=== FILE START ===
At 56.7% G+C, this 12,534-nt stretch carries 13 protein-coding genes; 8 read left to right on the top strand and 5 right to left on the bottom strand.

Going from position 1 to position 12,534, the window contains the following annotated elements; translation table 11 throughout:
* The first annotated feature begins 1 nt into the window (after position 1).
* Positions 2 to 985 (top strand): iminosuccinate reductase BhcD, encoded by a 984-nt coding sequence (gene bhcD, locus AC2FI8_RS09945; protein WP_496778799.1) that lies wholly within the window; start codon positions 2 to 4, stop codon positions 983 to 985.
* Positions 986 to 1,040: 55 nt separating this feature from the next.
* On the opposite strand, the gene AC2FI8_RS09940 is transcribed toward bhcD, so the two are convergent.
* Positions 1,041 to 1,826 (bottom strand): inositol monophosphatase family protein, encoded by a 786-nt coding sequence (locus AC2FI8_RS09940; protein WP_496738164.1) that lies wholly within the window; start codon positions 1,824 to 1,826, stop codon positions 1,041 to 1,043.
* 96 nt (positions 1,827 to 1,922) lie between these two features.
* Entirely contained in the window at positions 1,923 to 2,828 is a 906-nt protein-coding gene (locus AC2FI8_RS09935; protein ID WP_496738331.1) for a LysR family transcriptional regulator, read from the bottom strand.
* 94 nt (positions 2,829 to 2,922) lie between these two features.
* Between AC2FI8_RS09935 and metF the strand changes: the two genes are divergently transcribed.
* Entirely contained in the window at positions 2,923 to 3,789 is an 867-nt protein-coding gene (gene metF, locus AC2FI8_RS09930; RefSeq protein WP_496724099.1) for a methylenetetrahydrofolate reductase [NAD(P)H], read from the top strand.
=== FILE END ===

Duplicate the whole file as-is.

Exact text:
At 56.7% G+C, this 12,534-nt stretch carries 13 protein-coding genes; 8 read left to right on the top strand and 5 right to left on the bottom strand.

Going from position 1 to position 12,534, the window contains the following annotated elements; translation table 11 throughout:
* The first annotated feature begins 1 nt into the window (after position 1).
* Positions 2 to 985 (top strand): iminosuccinate reductase BhcD, encoded by a 984-nt coding sequence (gene bhcD, locus AC2FI8_RS09945; protein WP_496778799.1) that lies wholly within the window; start codon positions 2 to 4, stop codon positions 983 to 985.
* Positions 986 to 1,040: 55 nt separating this feature from the next.
* On the opposite strand, the gene AC2FI8_RS09940 is transcribed toward bhcD, so the two are convergent.
* Positions 1,041 to 1,826 (bottom strand): inositol monophosphatase family protein, encoded by a 786-nt coding sequence (locus AC2FI8_RS09940; protein WP_496738164.1) that lies wholly within the window; start codon positions 1,824 to 1,826, stop codon positions 1,041 to 1,043.
* 96 nt (positions 1,827 to 1,922) lie between these two features.
* Entirely contained in the window at positions 1,923 to 2,828 is a 906-nt protein-coding gene (locus AC2FI8_RS09935; protein ID WP_496738331.1) for a LysR family transcriptional regulator, read from the bottom strand.
* 94 nt (positions 2,829 to 2,922) lie between these two features.
* Between AC2FI8_RS09935 and metF the strand changes: the two genes are divergently transcribed.
* Entirely contained in the window at positions 2,923 to 3,789 is an 867-nt protein-coding gene (gene metF, locus AC2FI8_RS09930; RefSeq protein WP_496724099.1) for a methylenetetrahydrofolate reductase [NAD(P)H], read from the top strand.